Tag Archives: belin-blank center

Professional Development That Fits Your Schedule

Thinking about professional development (or professional learning) for this spring?  The Belin-Blank Center will offer a variety of options, from three-semester-hour online classes to Webinars that include optional credit.  You can see the new schedule by October 31 at belinblank.org/educators/courses.

Oct14_PDMany of you are thinking about opportunities coming up in the summer.  We will offer online workshops from early June through July (some ending in early August).  As well, we will again feature two weeks of Chautauqua, offering six credits that can be applied to the endorsement in an accelerated format.  Chautauqua will begin on July 13, and continue through July 25, 2015, with workshops from the Psychology, Programming, and Administrative strands.  Practicum is available every semester, to facilitate completion of the endorsement.

Save The Date!

From July 26 – 28, the Belin-Blank Center plans to again host the Belin-Blank Advanced Leadership Institute, focusing on the important research available through  A Nation Empowered (follow #NationEmpowered on Twitter), the update of A Nation DeceivedWe look forward to having you join us!

A Fresh Perspective on the Center

Congratulations to Mark Tade for submitting this photograph of the Blank Honors Center to the American Society of Media Photographers.  Challenge Saturdays

Mr. Tade’s photography greatly enhanced the Belin-Blank Center’s 25th anniversary book.

Message from the Director: Remembering James Gallagher

Un seul être vous manque et tout est dépeuplé

(One single person is gone and the loss is collective)

Such is the case for professionals in the fields of gifted AND special education, as we acknowledge the passing of Professor James J. Gallagher, a world-renowned leader in both special education and gifted education, who passed away on the 17th of January.  His obituary addresses the highlights of Professor Gallagher’s legacy in special and gifted education and offers a personal and professional lesson in life for all of us.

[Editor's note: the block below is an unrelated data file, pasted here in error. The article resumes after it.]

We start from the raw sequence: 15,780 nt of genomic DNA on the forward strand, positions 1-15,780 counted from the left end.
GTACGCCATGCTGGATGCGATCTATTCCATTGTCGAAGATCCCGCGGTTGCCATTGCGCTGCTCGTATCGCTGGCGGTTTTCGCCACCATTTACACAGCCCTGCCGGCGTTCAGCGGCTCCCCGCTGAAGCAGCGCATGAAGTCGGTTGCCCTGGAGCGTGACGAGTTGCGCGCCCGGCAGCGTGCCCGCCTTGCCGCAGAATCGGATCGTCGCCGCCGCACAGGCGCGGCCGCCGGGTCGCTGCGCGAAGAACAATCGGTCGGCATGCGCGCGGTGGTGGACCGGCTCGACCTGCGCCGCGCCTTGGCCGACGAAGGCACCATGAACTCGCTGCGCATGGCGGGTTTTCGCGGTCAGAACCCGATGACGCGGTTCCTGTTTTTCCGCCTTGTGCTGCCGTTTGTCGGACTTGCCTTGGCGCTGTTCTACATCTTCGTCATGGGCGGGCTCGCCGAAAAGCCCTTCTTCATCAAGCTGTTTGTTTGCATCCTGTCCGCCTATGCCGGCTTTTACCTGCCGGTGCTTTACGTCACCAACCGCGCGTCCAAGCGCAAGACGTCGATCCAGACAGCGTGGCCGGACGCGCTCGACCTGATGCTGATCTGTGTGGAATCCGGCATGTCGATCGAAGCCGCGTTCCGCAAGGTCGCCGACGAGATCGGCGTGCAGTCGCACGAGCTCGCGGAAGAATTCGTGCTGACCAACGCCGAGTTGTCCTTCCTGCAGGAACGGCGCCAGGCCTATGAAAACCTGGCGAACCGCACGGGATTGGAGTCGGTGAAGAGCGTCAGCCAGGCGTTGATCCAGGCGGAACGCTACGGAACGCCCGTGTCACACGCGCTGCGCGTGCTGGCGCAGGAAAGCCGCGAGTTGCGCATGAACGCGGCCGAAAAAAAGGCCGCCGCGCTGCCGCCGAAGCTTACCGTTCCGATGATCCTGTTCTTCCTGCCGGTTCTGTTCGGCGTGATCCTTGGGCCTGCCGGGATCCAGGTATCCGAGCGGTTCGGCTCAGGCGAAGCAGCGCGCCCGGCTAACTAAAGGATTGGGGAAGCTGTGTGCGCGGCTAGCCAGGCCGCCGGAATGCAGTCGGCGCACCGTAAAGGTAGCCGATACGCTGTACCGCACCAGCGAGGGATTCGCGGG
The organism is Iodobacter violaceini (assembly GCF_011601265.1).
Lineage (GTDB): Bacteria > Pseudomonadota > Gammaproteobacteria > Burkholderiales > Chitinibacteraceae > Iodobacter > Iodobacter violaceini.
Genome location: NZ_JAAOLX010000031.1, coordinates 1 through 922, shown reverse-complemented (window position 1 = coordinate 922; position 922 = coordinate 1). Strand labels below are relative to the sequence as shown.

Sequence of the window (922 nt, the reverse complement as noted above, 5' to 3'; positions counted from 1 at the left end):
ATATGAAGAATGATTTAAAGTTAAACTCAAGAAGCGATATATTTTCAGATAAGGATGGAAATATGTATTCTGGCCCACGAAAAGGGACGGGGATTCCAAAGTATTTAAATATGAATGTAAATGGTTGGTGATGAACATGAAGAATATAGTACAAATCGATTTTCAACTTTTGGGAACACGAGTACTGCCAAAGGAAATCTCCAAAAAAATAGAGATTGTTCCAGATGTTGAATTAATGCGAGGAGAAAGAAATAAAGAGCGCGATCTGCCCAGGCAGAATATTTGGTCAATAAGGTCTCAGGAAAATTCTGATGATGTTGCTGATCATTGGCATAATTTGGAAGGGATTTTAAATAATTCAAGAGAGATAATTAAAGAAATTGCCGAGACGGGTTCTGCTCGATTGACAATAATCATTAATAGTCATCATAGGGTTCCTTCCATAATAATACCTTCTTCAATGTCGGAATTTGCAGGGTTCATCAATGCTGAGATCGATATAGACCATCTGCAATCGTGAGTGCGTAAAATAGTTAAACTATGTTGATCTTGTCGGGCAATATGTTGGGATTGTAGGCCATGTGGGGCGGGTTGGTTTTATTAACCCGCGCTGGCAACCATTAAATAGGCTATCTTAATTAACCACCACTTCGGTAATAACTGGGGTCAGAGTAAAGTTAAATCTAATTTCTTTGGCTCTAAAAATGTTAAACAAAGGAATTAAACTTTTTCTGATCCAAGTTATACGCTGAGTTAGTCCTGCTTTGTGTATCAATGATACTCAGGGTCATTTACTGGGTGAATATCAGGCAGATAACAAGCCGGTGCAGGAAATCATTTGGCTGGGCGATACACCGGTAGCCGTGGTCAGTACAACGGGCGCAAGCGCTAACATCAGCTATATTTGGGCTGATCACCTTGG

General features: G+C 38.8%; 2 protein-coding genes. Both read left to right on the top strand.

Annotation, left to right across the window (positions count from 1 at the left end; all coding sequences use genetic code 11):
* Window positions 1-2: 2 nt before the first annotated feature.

In 2008, the Belin-Blank Center honored Professor Gallagher as the 4th Julian C. Stanley (JCS) Lecturer at the H.B. and Jocelyn Wallace International Research Symposium on Talent Development.  The 11th Wallace Symposium will take place March 23-25, in Washington, D.C.  Dean Nicholas Colangelo (Director Emeritus of the Belin-Blank Center) will deliver the JCS lecture this year on March 24, and we will honor Professor Gallagher’s legacy at that time.


Professor Gallagher also was a contributor to the watershed publication, A Nation Deceived: How Schools Hold Back America’s Brightest Students, which will celebrate its 10th anniversary in September 2014.  We are very busy preparing the next edition of the publication and hope to reveal additional details of the forthcoming publication at the Wallace Symposium.  We can tell you that the format will be similar (an edited volume that is comprised of updated and new chapters from experts across the field) and an abridged volume that is based upon the chapters in the edited volume.  Both volumes will be available electronically, just as Volume 1 of Nation Deceived is available – at no cost – through the iTunes store.

Speaking of digital resources, we have now published a revision of our Packet of Information for Professionals, which is an extensive resource for professionals and parents of gifted students with a disability (twice-exceptional because they have ADHD, or Specific Learning Disabilities, or Autism Spectrum Disorders).  These materials were originally developed to facilitate the efforts of Belin-Blank faculty and staff who work with twice-exceptional students.  We continue to update the materials so that we can provide the best service possible to all of our students.

Finally, please check out two recent special newsletters from the Belin-Blank Center:  the University Programs Newsletter and the SSTP Newsletter.  Both of these newsletters give you a glimpse into student life at the University of Iowa, and also demonstrate how the Belin-Blank faculty and staff work year round to provide programming for students. To see the smiling faces of those students, click here.

Improve Your Teaching Skills This Summer

Belin-Blank Chautauqua